Saturday, April 23, 2011

Filmic characters

The world deserves a  full-length biopic of Mary Wollstonecraft. I laid out the elevator pitch a fortnight ago, and last week, with the help of more exclamation marks than I usually produce in a year, explored the movie's blockbuster potential. Today I will outline the main influential characters in Mary's life, and how these might best be handled on screen.

  • Mary Wollstonecraft -- passion & reason mixed. Heroine of the English Enlightenment who offers a spirited defiance to the establishment. Lady's companion,  governess, teacher, businesswoman. Journalist & historian of the French Revolution.  Novelist. Political writer. Also a sexual rebel, with significant love affairs. This is one of the few characters that will need double casting; we need to see her as as a child (12 ish?) and also as an adult who can span the ages from 25, her arrival in Newington Green, to 38, her death.
  • Birth family -- alcoholic spendthrift father. Doormat mother. Spoilt elder brother, the only one to be educated. Five younger siblings, especially two pretty, impractical sisters, Eliza and Everina, for whom Mary makes herself responsible. (Later, they bankrupt her business by squabbles.)
  • Jane Arden -- Mary's first formative friendship, within a secure family that valued education, but she did not fully return Mary's possessive love. Arguably, Mary fell in love with her father's library.
  • Fanny Blood -- Mary's second "best friend" (and more?). She opened Mary's mind, and the two planned to work and live together in a female utopia.
  • Mrs Burgh -- a widow who gives Mary & Fanny the capital & contacts to open a school for girls in Newington Green. Substitute mother figure. Fairy godmother.
  • Bevy of beautiful maidens at the boarding school. Studious & pious, but pretty & witty & gay.
  • Dr Richard Price -- the minister of the church there. A man of eccentric mannerisms and a preacher of revolutionary equality, who invited Mary into his social circle, where luminaries moved:
    • John & Abigail Adams -- 2nd president of the United States
    • Thomas Paine -- radical pamphleteer
    • Joseph Johnson -- publisher who becomes a father figure to her, supporting her career financially, socially, and practically.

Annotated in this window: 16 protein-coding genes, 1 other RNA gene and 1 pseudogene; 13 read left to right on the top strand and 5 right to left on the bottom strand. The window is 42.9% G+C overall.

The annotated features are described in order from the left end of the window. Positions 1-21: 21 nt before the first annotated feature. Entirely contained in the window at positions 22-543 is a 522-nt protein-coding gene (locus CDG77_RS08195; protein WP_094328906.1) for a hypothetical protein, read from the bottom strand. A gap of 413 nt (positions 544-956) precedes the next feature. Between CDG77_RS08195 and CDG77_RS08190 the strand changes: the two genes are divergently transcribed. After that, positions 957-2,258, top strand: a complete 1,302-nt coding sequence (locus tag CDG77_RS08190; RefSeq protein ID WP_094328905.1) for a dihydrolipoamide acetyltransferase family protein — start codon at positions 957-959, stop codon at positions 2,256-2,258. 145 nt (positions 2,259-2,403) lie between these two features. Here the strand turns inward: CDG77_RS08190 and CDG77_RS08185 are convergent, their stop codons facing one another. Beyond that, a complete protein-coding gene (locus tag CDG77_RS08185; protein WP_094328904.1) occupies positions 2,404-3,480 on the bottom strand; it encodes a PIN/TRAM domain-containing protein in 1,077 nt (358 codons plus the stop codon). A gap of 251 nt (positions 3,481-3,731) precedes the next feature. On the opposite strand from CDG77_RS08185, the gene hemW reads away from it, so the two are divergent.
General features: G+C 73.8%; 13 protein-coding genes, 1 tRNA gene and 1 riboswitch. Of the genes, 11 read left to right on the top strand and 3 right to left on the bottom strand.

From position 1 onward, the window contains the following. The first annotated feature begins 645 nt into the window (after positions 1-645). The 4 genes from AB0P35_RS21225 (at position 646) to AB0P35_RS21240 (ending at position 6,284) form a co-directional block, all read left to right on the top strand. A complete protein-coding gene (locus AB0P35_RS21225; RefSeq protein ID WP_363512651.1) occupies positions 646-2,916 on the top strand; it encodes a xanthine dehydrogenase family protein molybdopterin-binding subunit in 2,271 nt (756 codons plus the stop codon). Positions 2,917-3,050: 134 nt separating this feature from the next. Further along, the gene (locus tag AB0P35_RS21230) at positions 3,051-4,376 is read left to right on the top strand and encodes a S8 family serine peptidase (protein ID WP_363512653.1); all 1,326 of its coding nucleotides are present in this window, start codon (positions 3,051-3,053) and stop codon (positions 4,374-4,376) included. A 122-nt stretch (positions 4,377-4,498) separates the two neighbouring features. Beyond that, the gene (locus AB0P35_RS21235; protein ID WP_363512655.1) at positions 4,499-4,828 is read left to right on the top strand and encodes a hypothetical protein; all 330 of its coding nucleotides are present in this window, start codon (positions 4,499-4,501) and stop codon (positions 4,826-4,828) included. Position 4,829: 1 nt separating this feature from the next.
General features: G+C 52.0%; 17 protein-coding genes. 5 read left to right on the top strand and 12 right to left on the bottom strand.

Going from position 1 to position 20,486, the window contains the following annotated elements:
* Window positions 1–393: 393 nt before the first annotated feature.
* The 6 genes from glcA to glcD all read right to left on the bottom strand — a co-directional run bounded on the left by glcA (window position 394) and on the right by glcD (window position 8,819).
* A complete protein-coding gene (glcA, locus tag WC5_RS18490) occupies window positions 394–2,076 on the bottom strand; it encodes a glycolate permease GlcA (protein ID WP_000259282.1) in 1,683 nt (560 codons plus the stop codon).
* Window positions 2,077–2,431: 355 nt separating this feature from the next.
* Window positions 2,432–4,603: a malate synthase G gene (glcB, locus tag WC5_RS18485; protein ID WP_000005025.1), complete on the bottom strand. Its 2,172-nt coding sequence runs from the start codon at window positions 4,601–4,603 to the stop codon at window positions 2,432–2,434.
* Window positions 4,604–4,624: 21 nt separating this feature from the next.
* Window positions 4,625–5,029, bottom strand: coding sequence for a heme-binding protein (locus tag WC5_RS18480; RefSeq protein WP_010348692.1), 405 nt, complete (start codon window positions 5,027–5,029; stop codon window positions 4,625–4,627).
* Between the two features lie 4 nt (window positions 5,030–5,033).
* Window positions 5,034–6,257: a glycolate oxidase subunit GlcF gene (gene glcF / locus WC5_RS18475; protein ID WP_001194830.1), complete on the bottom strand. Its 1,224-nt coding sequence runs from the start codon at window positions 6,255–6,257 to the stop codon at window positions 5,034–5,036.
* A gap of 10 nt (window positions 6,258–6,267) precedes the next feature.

• Henry Fuseli -- society painter; Mary fell in love and proposed a menage-a-trois; his wife was horrified; Mary left the country, humiliated.
    • Erasmus Darwin, Joseph Priestley, Tallyrand (1st PM of France), etc.
  • Gilbert Imlay - tall handsome American adventurer in Paris. Fathers Mary's child & runs away. An utter heartless cad. Hiss boo.
  • The companion Mary takes to Scandinavia, on the quest for Imlay's missing treasure ship. In reality, a nursemaid, but could be reformulated as a young woman socially closer to her, an acolyte or former pupil.
  • William Godwin - writer & philosopher.  Falls in love with Mary via her writing.  Fathers her other child. Risks losing all his friends by marrying her. A true heart.

Artistic licence

A few items cry out for the light hand of change; "a little inaccuracy sometimes saves tons of explanation, " as Saki said.

Her best friend was christened Frances Blood and known as Fanny. Can it be called bowdlerisation, to return the name to its original state? I refer to her as Frances, of the Irish Bloods, finding it safer. 

One distinct possibility is to amalgamate Frances and Jane. The friend of childhood can be presented as the same person as the partner of young adulthood. Two actors for the two ages, obviously, but one name and one story.

I can't really see how to combine the two father figures, the Newington Green minister Richard Price and the City publisher Joseph Johnson.

The fairy godmother, Mrs Burgh, can come into the story more times than the one crucial intervention we know about.

When Mary sets off for Scandinavia, at Imlay's request to search for his ship stuffed with revolutionary French silver, she goes "alone" -- meaning without a gentleman. She took her baby, which was a surprising decision, and a maid to care for the infant. In reality, this attendant was no one of historical importance. But for Mary: the Movie, she could become someone much closer to our heroine, a social equal or near to it, someone to confide in. Wouldn't it be appropriate to make her a former student? A young woman at a loose end, looking for a chance to hang out with her mentor. And why not make her the daughter of one of the Abolitionists that Mary hung out with -- in fact, why not make her the daughter of a slave? Bingo, a black character with a speaking part, without bending historical truth too much.

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